Paul Auster, the celebrated author known for his noir-inflected existentialist novels, has died at 77, NPR reports.

Auster was born and raised in New Jersey and educated at Columbia University, where he participated in student protests against the Vietnam War. He worked in France for four years as a translator before moving back to the U.S. in 1974.

He published several poetry collections before making his fiction debut in 1984 with Squeeze Play, a crime novel written under the pseudonym Paul Benjamin. The following year, he published City of Glass, the first book in his New York Trilogy of postmodern mystery novels.

He would go on to publish more than a dozen other novels, including In the Country of Last Things, Moon Palace, Timbuktu, The Book of Illusions, and 4 3 2 1. His most recent novel, Baumgartner, was published last November; a critic for Kirkus wrote of the book, “An always intriguing writer mostly playing to his strengths.”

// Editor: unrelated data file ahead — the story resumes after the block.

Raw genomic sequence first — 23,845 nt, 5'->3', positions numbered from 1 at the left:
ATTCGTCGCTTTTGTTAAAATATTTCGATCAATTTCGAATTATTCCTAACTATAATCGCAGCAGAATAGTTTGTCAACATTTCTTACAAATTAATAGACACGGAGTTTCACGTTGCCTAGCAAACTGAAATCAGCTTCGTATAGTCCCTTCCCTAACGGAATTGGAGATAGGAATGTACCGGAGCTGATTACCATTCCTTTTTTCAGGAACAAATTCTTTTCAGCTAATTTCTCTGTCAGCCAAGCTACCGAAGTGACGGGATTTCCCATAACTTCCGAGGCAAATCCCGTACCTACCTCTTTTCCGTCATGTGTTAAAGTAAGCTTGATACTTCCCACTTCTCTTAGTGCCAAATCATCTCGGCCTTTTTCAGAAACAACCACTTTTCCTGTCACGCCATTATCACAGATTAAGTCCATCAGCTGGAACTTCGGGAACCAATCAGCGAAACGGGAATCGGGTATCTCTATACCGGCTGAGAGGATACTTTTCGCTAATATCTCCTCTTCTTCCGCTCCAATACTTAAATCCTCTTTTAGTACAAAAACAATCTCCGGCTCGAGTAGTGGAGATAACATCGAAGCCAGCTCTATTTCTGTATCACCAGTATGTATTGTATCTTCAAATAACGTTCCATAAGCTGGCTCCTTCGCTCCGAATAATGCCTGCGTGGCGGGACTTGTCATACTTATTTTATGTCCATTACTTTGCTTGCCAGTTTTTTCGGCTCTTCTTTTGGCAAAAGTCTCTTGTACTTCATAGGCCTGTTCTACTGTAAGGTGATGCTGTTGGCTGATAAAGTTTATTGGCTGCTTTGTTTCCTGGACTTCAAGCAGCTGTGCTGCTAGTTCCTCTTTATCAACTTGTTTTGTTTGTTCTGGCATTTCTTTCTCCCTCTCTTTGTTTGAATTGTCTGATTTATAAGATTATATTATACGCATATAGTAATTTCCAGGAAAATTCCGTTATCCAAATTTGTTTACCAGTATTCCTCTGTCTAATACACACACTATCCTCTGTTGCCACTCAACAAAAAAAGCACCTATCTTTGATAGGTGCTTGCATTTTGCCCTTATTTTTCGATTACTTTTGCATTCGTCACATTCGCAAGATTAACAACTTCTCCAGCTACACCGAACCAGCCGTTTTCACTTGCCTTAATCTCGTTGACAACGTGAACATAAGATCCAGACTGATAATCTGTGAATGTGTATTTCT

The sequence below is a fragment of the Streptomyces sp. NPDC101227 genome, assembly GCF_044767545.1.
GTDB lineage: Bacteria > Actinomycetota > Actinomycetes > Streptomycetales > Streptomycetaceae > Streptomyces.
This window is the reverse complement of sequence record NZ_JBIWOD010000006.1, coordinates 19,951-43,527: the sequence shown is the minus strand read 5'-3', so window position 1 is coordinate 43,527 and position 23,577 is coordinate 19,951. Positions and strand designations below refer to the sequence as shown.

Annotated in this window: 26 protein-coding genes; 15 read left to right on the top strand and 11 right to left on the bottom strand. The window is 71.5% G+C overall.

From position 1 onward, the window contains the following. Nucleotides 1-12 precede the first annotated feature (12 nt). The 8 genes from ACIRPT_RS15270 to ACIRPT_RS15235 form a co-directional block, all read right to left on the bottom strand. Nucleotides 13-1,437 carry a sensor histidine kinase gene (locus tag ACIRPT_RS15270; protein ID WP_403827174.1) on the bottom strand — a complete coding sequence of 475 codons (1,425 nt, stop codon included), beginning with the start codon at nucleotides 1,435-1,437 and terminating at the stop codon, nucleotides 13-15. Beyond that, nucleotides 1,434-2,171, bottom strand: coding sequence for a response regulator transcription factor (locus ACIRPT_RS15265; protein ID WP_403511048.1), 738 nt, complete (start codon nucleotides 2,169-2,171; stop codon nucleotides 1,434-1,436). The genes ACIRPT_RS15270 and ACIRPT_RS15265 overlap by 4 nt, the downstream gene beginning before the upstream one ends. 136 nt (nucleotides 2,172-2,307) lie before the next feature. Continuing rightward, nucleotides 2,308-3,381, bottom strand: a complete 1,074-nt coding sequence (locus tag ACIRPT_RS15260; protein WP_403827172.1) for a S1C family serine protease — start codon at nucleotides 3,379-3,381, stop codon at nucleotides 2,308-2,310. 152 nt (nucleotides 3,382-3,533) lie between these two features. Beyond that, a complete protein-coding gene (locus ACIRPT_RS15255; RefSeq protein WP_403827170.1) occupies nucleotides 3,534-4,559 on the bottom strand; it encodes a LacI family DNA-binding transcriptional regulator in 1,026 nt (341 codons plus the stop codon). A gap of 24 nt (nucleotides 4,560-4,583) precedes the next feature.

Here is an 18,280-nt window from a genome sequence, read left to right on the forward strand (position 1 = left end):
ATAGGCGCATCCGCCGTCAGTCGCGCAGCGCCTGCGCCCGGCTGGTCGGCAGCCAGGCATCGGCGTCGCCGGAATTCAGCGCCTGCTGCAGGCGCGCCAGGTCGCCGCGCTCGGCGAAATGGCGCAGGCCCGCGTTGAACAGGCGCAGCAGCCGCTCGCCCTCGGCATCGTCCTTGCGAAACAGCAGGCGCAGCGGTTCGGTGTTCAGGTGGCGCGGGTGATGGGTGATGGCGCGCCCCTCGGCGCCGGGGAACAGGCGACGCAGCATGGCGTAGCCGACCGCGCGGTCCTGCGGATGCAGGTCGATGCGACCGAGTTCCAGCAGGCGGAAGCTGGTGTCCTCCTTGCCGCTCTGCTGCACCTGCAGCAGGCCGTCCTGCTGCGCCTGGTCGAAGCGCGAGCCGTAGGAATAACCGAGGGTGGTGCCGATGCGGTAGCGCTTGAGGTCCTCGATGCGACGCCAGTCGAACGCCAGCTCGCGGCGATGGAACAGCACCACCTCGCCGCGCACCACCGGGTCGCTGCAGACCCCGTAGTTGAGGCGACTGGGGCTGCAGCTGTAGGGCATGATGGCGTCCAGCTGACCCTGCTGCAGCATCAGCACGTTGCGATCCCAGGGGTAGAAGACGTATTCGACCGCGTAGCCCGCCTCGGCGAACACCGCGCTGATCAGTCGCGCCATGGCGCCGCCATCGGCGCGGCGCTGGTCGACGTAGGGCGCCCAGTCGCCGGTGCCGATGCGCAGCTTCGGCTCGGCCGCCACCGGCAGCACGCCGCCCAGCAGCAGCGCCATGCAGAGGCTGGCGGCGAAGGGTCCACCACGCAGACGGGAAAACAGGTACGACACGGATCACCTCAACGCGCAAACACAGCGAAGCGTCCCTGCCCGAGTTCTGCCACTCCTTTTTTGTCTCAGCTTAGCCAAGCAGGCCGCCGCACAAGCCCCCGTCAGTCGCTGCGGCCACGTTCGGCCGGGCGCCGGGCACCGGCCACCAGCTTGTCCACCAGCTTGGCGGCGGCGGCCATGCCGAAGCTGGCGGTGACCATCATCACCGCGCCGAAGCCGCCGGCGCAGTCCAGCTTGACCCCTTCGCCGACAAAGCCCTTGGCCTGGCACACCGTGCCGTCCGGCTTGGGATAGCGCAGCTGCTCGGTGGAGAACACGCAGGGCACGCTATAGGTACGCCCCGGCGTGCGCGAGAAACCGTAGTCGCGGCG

His last years were marked by tragedy. In 2022, his son, Daniel Auster, was arrested on charges of manslaughter and criminally negligent homicide in connection with the death of his infant daughter, Ruby, who had ingested heroin and fentanyl. Daniel Auster died of a drug overdose a little over a week after his arrest.

Paul Auster’s admirers paid tribute to him on social media. On X, formerly known as Twitter, literary critic Christian Lorentzen wrote, “RIP to Paul Auster. 'The New York Trilogy', 'Leviathan', 'In the Country of Last Things': books I loved that delivered young me to different places.”

And Flea, the bassist for the band Red Hot Chili Peppers, posted, “Oh man, so sad to hear about Paul Auster passing. Timbuktu is the greatest dog book ever, and I loved the Book Of Illusions with all my heart. Full of gratitude for his contributions, fly on Paul Auster.”

Michael Schaub is a contributing writer.